It began when Gladys Stephenson, a black woman, went to a shop to get her radio repaired. The owner of the shop, a white man, was giving her a hard time; he kept charging her money and giving her the run around at the same time selling her radio to another customer.
On February 25, Mrs. Gladys Stephenson went back to the store but this time she brought her son James, a World War II veteran. When Mrs. Stephenson demanded compensation for the overs and for the sale of her radio. After a heated debate, one of the shop’s employees,William Fleming, made an aggressive motion, as if he was ready to smack Mrs. Stephenson. James steps in between defending his mother. At this time, Columbia’s black veterans came home after World War II with a new mindset to resolve the racial discrimination and violent acts towards blacks; during the same time period blacks and whites were clashing over jobs and fair wages. After WWII you began to see the black community come together as start militarizing to protect their communities. As the Stephensons are leaving the store, the employee is so mad that he punches James in the back of the head. On top of being a veteran, James was also a skilled boxer. After a brawl inside the store both end up going through a glass window; James continues to pound. The locals saw the altercation and ran over and began to strike James. Mrs. Gladys defends her son by picking up some of the broken glass and starts slicing. Both end up getting mobbed out and eventually were arrested. They were charged with breach of the peace and received a fifty dollar fine.
This charge did not sit well with John Fleming, the father of William, and majority of the white locals in Columbia. The Stephensons were arrested again on charges of assault with intent to commit murder. The two were released after a prominent black businessman, Julius Blair, bonded them out. Local whites hear about this and began to gather around the town and discuss lynching the two. The word gets back to the Columbian black community, and they send the Stephensons away and prepare for white backlash.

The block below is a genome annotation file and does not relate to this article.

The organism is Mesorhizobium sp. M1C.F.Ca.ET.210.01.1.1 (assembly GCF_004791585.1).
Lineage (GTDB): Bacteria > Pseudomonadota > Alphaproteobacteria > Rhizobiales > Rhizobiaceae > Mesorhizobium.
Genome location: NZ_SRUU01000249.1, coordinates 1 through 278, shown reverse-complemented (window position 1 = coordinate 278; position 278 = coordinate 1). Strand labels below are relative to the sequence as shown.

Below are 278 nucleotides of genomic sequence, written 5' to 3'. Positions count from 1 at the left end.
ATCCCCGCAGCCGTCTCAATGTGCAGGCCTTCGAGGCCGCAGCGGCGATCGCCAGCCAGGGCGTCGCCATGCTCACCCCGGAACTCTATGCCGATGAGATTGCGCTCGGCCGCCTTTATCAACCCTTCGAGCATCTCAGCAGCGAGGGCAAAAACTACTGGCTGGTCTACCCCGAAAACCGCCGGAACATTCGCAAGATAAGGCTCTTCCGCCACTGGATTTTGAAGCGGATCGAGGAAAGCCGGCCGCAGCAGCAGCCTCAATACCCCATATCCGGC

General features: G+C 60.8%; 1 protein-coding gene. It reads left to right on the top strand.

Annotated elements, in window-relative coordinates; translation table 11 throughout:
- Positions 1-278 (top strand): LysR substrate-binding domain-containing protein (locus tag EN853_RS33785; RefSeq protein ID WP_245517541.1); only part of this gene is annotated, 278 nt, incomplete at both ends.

Mink Slide, the black business district located a block south of the square, prepared for the white mob as they attempted to come destroy their businesses. Many of the black Columbians armed themselves and positioned themselves on the rooftops in the Mink Slide area. On the same night, a white mob gathered around the courthouse. Multiple sources have different events having next. Some say whites began to smash out windows and pour gasoline in the Mink Slide businesses others say law enforcement came to the Mink slide district to calm down the blacks or they were responding to shots fired, as the blacks turned off every light in the Mink Slide area. Regardless of how the shooting started, the black Columbians felt the need to defend their property and their life, especially after the history of lynching. The wounded whites were pulled out and taking to safety as the mob grew larger and louder, as they were in shock. The sheriff calls in the TN State guard; during this time more whites from the mob start to close in on the Mink Slide area and the blacks continue to shoot as they defend their property.
Finally, on the following morning, the state troopers move in aggressively. The state troopers shot into random buildings, searched homes without warrants, and arresting more than one hundred blacks and charging 25 with attempted murder.
“GAIL WILLIAMS O'BRIEN COLUMBIA (TENN.) RACE RIOT RESEARCH MATERIAL, 1946-1996.” GAIL WILLIAMS O'BRIEN COLUMBIA (TENN.) RACE RIOT RESEARCH MATERIAL, 1946-1996 | Tennessee Secretary of State, sos.tn.gov/products/tsla/gail-williams-obrien-columbia-tenn-race-riot-research-material-1946-1996.
“1946 Columbia Race Riot Historical Marker.” Historical Marker, 24 Aug. 2016, www.hmdb.org/marker.asp?marker=97098.
EmoryUniversity. “1946 Columbia Race Riot.” YouTube, YouTube, 13 Mar. 2012, www.youtube.com/watch?v=qeCjvqFKxMo.
Beeler, Dorothy. “Race Riot In Columbia, Tennessee February 25-27, 1946.” Tennessee Historical Quarterly, vol. 39, no. 1, 1980, pp. 49–61. JSTOR, JSTOR, www.jstor.org/stable/42626044.